Lawrence: [00:20:35] Excellent. That’s great. And Kha, anything else to add?
Kha: [00:20:38] As you say, in our practice right now, we’re seeing a lot of, you know, definitely a lot of assignments. So I just want to let everybody know just to be careful. Please definitely be careful with those assignments. They are tricky and so definitely do try and seek help with those. If you’re definitely planning on on selling the assignment contracts, please do seek professional help. Definitely from the broker and from the accountants as well.
Lawrence: [00:21:10] Excellent advice. I’ve heard some very bad advice floating around in terms of, oh yeah, you just, you know, get the assignment and flip it and you don’t even have to declare it as income or whatever. And you know, things like that. It’s like, just make sure you have the right advice from the right professionals just so you don’t get any trouble down the road. Anyway, thank you very much for joining me, gentlemen. So just as a wrap up, my name is Lawrence Mack, a real estate broker in Mississauga and a service real estate around the GTA. And Chris?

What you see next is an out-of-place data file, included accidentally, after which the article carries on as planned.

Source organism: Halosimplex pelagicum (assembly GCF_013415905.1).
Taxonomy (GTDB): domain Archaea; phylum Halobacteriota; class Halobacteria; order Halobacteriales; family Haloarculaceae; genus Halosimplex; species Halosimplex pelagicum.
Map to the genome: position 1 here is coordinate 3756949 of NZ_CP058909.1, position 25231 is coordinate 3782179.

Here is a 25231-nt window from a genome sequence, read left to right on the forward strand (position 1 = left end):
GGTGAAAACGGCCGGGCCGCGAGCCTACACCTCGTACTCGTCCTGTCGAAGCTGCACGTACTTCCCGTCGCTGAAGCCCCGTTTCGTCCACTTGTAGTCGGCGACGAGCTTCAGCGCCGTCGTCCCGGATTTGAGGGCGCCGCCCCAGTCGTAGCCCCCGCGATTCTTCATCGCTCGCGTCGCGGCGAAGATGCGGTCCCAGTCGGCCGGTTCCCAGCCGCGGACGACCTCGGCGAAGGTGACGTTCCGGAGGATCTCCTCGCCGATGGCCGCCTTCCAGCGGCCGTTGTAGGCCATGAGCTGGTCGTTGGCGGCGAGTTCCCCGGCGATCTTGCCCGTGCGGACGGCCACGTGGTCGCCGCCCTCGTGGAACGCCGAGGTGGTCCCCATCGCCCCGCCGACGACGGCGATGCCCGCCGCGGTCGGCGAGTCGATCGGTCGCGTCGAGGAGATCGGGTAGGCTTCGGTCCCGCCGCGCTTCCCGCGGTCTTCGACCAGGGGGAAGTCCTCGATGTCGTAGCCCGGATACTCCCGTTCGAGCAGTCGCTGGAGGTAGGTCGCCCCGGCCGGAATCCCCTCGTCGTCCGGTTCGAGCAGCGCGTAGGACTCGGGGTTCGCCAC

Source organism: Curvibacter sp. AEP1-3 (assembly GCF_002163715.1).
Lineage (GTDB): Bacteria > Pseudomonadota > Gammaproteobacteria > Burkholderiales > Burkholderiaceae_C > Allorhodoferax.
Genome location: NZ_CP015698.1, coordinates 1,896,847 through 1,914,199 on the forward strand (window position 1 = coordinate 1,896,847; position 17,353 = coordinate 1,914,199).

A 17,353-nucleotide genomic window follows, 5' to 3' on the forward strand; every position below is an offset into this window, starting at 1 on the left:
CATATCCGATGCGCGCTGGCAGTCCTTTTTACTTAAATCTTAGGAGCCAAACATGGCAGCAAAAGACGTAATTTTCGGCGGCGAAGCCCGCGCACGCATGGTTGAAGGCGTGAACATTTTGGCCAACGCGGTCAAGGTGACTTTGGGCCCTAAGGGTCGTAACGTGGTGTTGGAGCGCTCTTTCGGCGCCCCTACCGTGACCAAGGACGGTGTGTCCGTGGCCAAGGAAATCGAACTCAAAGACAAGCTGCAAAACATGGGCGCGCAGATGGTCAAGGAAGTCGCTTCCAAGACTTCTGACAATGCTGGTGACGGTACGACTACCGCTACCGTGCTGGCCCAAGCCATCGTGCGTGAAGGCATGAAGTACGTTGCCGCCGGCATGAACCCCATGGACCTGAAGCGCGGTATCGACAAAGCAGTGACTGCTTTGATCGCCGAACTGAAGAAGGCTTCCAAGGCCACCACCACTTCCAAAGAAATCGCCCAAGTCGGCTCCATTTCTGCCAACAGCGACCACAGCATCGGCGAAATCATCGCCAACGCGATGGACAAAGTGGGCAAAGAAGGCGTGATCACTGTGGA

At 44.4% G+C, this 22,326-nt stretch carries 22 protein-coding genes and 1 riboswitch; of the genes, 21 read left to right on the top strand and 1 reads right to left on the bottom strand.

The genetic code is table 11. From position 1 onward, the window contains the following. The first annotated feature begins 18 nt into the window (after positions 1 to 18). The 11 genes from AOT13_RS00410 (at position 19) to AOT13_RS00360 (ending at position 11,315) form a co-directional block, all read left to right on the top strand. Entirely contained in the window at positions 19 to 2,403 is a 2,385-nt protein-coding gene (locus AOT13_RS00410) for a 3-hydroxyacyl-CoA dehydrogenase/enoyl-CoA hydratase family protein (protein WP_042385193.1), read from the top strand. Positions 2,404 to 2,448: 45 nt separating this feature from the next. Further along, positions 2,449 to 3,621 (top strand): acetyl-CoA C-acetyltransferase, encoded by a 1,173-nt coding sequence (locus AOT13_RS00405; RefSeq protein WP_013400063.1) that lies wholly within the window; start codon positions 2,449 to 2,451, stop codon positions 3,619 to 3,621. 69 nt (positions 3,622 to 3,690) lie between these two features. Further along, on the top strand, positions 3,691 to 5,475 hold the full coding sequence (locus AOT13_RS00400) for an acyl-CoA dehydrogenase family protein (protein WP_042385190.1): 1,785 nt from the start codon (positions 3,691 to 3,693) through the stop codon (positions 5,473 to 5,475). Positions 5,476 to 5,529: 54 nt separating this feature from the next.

Chris: [00:21:40] I am Chris Molder, mortgage broker off the Danforth. I believe here on the screen you have my phone number. You can also Google me. I’m very transparent, very easy to find and look forward to talking to you.
Lawrence: [00:21:54] Excellent, and Kha?
Kha: [00:21:56] Thanks Lawrence, for inviting me to the panel. I really appreciate it. Again, I’m my name is Kha Dang. I am from Dang and Associates CPA. And if you have any questions regarding taxes for investments in real estate, please give me a shout, and I’d be happy to answer any questions you have.
Lawrence: [00:22:15] Sounds perfect. Thank you very much. Bye, everyone. And done.